Horse Racing Betting Sites
For horse racing fans there's obviously nothing better than a day at the track. But at the same time, the top race tracks with the biggest races and best betting opportunities are spread far and wide around North America, and not every horse player has easy access to live racing.
This is where online racebook betting has changed the game. An online account with a racebook like Bovada, BetOnline or MyBookie - just to name a few - gives you the chance to bet at tracks across the United States and Canada. You get the track odds and all bet types such as straight wagers or exotics and daily doubles, but also the chance to boost your return on investment trough cash back promotions and site-specific bonuses.
See below the top sportsbooks where you can wager online and choose the best one for you:
- 2125% up to $2,500
- 550% bonus up to $250
- 850% bonus up to $1000
- 950% bonus up to $1000
- 10100% up to $1,000
- 11100% up to $500
- 12100% up to $300
- 1350% up to $1000
- 14Up to $500 bonus
- 15100% up to $500 + $500 at BetDsi's Casino
- 16$500 Sign-up Bonus
- 17100% up to $500
Once you've checked out all the online racebook reviews and found the right site for how you want to bet the races, you might want some basic info on how to bet so here are few general tips on handicapping horses.
Check Past Performance Information
Typically every track's website will give you access to abbreviated past performance information on every race, or paid access (typically no more than $1 or $2) to full past performance information, but you can also find race entries and information on every horse in a particular race in free online databases such as Equibase.
The past performance information tells you everything you need to know for handicapping a race (although if you have the time, watching video of past races is a very handy tool) such as how the horse ran in previous races and what the competiton level for those races was.
What to Look For In Past Performance
- Check the level of class the horse is running today, and if they are moving up to a tougher race or dropping to an easier one. A horse that has been consistently second or third in higher class races could be a strong contender if dropping down.
- Check if the horse has run previously at the track, at the distance and on the surface and how they have finished in those races.
- Check to see if the horse is consistently improving as far as the horse's speed figures or at least maintaining a consistant level. Beware of horses that have been running relatively low speeds that suddenly take a big jump.
- If the track is muddy or wet, check to see how the horse has previously run under those conditions, if at all.
All of these points are key factors in comparing horses in a race and making handicapping decisions.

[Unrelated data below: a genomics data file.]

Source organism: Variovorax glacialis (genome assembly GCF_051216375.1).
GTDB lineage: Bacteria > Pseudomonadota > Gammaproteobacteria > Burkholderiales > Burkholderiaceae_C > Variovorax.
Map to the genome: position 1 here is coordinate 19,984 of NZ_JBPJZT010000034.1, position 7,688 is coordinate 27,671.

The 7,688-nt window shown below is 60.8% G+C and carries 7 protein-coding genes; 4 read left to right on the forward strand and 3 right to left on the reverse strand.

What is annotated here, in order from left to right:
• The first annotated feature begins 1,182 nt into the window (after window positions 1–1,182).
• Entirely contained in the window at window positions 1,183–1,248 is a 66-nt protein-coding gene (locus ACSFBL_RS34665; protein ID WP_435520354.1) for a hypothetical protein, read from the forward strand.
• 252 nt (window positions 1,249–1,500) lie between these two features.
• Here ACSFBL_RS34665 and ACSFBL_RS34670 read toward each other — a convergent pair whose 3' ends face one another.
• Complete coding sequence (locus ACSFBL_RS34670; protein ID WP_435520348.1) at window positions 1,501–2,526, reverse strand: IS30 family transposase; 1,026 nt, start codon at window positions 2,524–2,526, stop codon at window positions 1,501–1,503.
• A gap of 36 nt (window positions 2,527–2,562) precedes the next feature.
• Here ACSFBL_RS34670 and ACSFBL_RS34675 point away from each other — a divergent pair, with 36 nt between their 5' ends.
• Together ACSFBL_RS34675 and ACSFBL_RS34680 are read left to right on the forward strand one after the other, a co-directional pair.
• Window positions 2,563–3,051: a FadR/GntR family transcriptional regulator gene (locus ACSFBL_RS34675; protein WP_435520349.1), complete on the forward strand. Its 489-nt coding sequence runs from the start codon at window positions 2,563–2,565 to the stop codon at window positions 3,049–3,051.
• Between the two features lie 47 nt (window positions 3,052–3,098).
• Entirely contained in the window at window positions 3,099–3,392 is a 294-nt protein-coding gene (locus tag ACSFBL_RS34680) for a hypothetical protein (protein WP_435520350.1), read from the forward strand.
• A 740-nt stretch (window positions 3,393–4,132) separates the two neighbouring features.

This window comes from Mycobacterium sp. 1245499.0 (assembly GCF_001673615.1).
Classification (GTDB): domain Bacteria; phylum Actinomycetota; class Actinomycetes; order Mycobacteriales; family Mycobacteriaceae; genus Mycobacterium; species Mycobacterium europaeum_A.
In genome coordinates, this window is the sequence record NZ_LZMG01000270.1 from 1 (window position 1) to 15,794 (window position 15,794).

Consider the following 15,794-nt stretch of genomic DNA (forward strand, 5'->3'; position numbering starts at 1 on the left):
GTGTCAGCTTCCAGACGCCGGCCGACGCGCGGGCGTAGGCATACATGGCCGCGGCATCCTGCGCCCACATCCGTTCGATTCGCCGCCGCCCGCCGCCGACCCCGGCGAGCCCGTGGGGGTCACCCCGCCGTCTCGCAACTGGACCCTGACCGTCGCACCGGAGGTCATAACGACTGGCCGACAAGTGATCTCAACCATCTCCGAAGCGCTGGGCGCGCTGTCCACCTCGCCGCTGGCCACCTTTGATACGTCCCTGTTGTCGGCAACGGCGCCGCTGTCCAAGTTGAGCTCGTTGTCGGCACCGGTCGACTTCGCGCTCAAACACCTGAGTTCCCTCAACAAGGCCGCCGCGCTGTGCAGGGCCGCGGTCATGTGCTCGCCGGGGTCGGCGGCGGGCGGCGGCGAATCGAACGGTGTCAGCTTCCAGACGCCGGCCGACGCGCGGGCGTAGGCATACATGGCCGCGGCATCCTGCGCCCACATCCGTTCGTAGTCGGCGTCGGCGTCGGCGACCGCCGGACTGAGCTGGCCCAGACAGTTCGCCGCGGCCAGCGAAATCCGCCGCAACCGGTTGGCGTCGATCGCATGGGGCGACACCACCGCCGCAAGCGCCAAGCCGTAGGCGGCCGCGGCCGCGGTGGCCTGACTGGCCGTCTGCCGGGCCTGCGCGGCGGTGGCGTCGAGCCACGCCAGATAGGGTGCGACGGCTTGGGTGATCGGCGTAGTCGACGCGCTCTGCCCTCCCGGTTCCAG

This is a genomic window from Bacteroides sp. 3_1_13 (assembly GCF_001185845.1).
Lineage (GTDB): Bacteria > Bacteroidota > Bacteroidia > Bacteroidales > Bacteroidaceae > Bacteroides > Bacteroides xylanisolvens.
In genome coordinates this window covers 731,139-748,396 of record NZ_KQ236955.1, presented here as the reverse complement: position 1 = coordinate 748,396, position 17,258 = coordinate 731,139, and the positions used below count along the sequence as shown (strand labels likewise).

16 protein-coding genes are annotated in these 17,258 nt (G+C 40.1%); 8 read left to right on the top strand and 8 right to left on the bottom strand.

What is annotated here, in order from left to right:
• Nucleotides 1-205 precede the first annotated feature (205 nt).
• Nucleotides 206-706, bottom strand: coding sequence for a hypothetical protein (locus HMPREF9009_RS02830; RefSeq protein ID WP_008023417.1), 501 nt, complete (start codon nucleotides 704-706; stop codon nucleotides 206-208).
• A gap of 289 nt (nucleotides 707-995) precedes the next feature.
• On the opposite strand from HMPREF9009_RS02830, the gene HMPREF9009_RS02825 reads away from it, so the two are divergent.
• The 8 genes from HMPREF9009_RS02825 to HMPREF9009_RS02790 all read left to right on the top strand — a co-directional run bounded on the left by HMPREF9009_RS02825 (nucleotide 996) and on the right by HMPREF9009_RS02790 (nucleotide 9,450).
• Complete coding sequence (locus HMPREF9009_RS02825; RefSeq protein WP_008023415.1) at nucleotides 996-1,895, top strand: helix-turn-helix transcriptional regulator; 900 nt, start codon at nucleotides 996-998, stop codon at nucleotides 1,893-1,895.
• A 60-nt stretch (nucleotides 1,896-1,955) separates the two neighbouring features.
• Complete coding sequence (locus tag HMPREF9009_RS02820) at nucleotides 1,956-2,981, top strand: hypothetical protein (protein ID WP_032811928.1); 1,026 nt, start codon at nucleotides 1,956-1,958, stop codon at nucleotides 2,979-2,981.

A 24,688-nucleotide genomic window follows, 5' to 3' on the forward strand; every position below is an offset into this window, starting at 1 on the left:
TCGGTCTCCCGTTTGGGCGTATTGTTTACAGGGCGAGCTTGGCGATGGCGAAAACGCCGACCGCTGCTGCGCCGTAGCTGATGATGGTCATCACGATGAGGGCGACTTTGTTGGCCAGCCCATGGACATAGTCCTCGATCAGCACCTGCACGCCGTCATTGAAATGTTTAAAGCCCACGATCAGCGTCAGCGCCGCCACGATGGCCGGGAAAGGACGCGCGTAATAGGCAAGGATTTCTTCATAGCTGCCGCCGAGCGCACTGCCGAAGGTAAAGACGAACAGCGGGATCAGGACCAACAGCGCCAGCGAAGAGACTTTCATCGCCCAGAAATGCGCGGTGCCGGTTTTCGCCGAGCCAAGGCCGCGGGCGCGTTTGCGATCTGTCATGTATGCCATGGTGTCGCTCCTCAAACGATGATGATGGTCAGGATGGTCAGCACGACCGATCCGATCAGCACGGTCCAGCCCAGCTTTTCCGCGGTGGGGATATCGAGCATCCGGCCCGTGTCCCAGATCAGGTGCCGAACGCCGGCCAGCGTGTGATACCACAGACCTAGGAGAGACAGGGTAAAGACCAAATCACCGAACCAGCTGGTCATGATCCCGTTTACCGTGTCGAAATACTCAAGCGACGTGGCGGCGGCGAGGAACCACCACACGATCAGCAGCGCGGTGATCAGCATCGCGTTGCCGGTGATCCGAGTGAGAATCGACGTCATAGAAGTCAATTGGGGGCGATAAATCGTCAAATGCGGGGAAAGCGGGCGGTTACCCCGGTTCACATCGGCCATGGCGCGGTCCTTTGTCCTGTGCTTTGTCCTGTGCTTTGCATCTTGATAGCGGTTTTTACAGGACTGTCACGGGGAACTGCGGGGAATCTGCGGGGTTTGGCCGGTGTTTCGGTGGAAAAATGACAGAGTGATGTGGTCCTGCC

Once you have assessed the race, eliminate the horses you don't think have a chance of winning, and concentrate your handicaping and wagers on the rest. This is one of the most fundamental aspects of good race handicapping.
Horse Racing Odds Explained
By tradition, horse racing odds are set by the race tracks as fractional odds such as 5/2 or 4/1. The odds for every horse in every race at a certain track are first established by the track handicapper, and are known as the morning line (or ML) odds.
These odds are typically set when the official entries are released for a race usually two or three days beforehand. They form the baseline for the odds in the race and are a quick and easy indication of the favorites and longshots in the race.
These odds will fluctuate once betting opens on a race as bets are made into the track's pari-mutual pool. However, it's very rare for a the odds to fluctuate so much that a big longshot becomes favorite, or vice-versa.
It's important to be aware that in North American racing, a bettor receives the final odds on the horse when the race starts, not the odds that were displayed when the bet is made. In other words, if you make a bet at 4/1, and the horse goes off and wins at 3/1, you receive a payout based on the 3/1 odds. Conversely, if the horse goes off at higher odds than you bet, you receive those odds.
Types of Horse Race Bets
Win, Place and Show - that's first, second or third and these are the most common wagers. A single horse can be bet to finish in any or all of these positions. The odds you bet are based on the horse winning, so if the horse finishes in the Place or Show position, the payout will be less.
If you bet "across the board" - for a horse to finish in any of the three positions - you collect the payout for all three if the horse wins. If the horse were to run second you collect just the Place and Show money, and if it runs third you only collect the Show payout.
Many top handicappers will bet a horse to Win and Place but less often across the board. If you don't have confidence your pick can at least finish in the top two in the race, you may want to reconsider betting the horse at all.
Exactas, Trifectas and Superfectas - In these bets you must pick the horses to finish first and second, first second and third, or first, second, third and fourth, in exact order. Since these are more difficult bets to win, the payouts for getting it right will be higher. You can use multiple combinations of horses in these bets, or "box" the bet to cover mutiple results using the same horses. The more horses used, the higher the cost of the bet.
Some tracks offer a Quinella bet, which is basically an Exacta box on two horses at one price. Quinellas pay out less than Exactas.
Daily Doubles, Pick3s, Pick4s - These are often referred to as "multiple race bets" in which you pick the winner in two, three or four races in a row.